Pan-seared crab cakes, baked steelhead, Lake Superior walleye, and a shrimp po-boy with homemade remoulade straight out of Cajun country are among the other seafood options that are not so easy to find—much less find done well—in arid Arizona.
Other regional treats include house-made meatloaf just like grandma used to make, served with garlic smashed potatoes, green beans and mushroom gravy; red bird fried chicken with maple syrup and honey-buttered cornbread; and a satisfying chicken salad wrap packed with craisins, walnuts, apples, carrots and spring mix, accented with a honey mustard vinaigrette.
And oh, we can’t forget the burgers!
The signature Liberty Burger is a well-executed take on the standard cheeseburger. But the Tavern Burger! Sink your teeth into half a pound of all-natural beef topped with a generous portion of barbecued pulled pork, a thick, melted slice of cheddar, lemonade pickles and their signature Liberty sauce and you’ll never want to settle for anything less.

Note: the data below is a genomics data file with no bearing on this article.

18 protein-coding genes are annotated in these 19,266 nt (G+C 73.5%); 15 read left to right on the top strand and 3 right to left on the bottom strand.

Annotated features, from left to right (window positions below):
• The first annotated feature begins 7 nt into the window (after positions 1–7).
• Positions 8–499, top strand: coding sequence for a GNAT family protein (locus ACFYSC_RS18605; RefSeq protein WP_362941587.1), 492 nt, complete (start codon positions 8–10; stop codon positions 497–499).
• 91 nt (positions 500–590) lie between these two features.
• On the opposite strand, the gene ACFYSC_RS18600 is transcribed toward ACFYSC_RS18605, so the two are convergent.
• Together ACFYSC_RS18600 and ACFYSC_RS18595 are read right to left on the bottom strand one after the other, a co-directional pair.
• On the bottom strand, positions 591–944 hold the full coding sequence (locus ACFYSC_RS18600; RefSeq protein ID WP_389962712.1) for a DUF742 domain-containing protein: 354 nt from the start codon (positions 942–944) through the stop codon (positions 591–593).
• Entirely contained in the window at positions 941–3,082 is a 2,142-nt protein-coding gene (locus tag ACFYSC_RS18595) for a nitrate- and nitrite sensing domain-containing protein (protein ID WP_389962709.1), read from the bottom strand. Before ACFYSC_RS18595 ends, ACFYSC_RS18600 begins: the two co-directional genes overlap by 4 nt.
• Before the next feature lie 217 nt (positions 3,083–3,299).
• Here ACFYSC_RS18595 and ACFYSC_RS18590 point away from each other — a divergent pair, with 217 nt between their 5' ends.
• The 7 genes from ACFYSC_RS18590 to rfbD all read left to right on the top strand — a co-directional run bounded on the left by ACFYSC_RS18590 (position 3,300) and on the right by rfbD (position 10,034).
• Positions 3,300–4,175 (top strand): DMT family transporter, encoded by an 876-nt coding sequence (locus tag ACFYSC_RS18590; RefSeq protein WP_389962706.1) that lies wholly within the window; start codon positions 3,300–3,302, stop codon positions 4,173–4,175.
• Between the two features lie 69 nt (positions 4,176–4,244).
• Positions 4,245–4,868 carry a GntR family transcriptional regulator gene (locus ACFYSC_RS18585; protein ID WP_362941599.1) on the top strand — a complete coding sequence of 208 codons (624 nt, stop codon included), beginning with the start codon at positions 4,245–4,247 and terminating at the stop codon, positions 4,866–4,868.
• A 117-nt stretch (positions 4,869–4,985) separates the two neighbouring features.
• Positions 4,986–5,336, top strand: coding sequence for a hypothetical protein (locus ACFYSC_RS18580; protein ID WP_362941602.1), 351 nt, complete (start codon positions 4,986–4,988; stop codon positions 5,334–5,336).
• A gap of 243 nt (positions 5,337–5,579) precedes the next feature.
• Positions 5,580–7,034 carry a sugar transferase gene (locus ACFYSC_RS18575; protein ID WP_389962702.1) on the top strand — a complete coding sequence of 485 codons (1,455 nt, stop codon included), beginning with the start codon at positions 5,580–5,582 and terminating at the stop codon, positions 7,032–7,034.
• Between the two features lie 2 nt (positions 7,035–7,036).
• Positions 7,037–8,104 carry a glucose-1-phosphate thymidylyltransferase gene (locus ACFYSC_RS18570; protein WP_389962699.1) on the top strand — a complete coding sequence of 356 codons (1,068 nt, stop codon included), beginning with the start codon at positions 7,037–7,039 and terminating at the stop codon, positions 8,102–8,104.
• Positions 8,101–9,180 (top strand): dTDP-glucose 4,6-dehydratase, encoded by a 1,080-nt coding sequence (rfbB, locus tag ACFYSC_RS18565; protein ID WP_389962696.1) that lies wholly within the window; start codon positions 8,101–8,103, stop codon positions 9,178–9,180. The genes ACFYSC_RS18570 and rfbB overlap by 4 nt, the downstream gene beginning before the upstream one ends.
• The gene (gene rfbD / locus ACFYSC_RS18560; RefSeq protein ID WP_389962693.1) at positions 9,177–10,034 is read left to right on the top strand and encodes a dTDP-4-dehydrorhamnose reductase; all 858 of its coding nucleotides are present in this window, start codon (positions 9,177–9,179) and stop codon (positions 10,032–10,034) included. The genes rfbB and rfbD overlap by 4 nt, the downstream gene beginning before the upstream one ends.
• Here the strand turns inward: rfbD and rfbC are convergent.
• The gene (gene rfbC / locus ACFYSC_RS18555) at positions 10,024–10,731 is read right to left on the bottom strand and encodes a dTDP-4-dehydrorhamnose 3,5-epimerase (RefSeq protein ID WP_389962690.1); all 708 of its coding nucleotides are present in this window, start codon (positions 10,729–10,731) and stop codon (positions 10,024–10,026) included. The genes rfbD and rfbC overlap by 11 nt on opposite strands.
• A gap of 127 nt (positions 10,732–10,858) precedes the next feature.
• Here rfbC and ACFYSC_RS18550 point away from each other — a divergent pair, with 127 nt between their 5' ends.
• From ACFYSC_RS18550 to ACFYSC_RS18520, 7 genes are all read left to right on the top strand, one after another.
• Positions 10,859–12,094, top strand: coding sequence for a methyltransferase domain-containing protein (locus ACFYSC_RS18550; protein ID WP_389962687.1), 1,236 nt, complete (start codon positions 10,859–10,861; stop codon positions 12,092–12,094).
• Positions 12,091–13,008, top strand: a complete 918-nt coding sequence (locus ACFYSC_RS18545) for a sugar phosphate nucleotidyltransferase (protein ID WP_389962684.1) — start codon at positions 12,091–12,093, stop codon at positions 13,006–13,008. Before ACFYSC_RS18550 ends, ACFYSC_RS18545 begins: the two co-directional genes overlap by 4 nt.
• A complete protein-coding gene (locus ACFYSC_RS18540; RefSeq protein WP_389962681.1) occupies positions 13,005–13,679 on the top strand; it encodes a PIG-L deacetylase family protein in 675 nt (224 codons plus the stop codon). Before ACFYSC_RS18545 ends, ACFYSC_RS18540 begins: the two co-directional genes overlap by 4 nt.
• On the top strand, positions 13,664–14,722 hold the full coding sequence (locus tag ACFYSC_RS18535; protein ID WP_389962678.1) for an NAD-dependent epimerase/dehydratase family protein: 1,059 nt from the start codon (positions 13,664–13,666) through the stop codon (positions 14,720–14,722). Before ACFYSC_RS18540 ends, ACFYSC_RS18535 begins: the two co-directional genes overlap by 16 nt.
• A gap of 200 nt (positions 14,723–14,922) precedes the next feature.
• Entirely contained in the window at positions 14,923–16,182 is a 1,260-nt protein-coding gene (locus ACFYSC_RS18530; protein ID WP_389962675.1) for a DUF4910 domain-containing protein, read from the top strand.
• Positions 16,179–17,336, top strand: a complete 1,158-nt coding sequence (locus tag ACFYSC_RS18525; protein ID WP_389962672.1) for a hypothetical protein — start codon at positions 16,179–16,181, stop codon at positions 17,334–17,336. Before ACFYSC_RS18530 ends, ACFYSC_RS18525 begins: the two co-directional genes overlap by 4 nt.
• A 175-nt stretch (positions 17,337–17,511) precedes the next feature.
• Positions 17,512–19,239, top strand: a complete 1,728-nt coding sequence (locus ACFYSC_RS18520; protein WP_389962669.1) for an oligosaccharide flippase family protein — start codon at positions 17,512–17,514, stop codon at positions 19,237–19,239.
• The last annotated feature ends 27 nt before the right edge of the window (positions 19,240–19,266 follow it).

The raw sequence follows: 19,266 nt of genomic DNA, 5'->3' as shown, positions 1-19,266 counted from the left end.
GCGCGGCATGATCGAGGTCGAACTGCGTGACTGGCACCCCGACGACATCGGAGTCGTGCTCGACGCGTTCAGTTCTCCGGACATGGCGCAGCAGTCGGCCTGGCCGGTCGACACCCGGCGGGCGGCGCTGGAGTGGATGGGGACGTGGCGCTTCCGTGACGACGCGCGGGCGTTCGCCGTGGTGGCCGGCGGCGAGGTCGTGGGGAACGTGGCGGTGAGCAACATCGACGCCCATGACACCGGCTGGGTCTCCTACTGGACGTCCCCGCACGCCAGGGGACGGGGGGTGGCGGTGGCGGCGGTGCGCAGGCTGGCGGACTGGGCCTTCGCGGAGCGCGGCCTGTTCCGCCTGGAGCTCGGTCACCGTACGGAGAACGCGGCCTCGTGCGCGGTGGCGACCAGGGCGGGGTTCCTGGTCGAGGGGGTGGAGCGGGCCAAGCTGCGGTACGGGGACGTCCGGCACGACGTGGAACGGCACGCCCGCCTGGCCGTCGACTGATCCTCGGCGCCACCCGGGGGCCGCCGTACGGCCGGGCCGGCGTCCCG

“Shareable” appetizers, sandwiches, pasta, salads, vegetarian and vegan options, gluten-free choices, and a kids’ menu with generous portions are also on the menu, making it a great stop for anyone with an appetite.
It’s not just the food that’s a hit. Bright and inventive cocktails, like the Raspberry Daisy made with mescal, St. George raspberry, thyme and lemon; Puerto Rican Ti’ created from mint-infused rum, ginger liquor and lime; and Terravitian Fizz made from St. George Botanivore gin, aperol and lemon fizz are just a few of the many great choices.
Spirit-forward traditional cocktails, craft draft beers from Arizona breweries, and a balanced selection of red and white wines are also on the menu.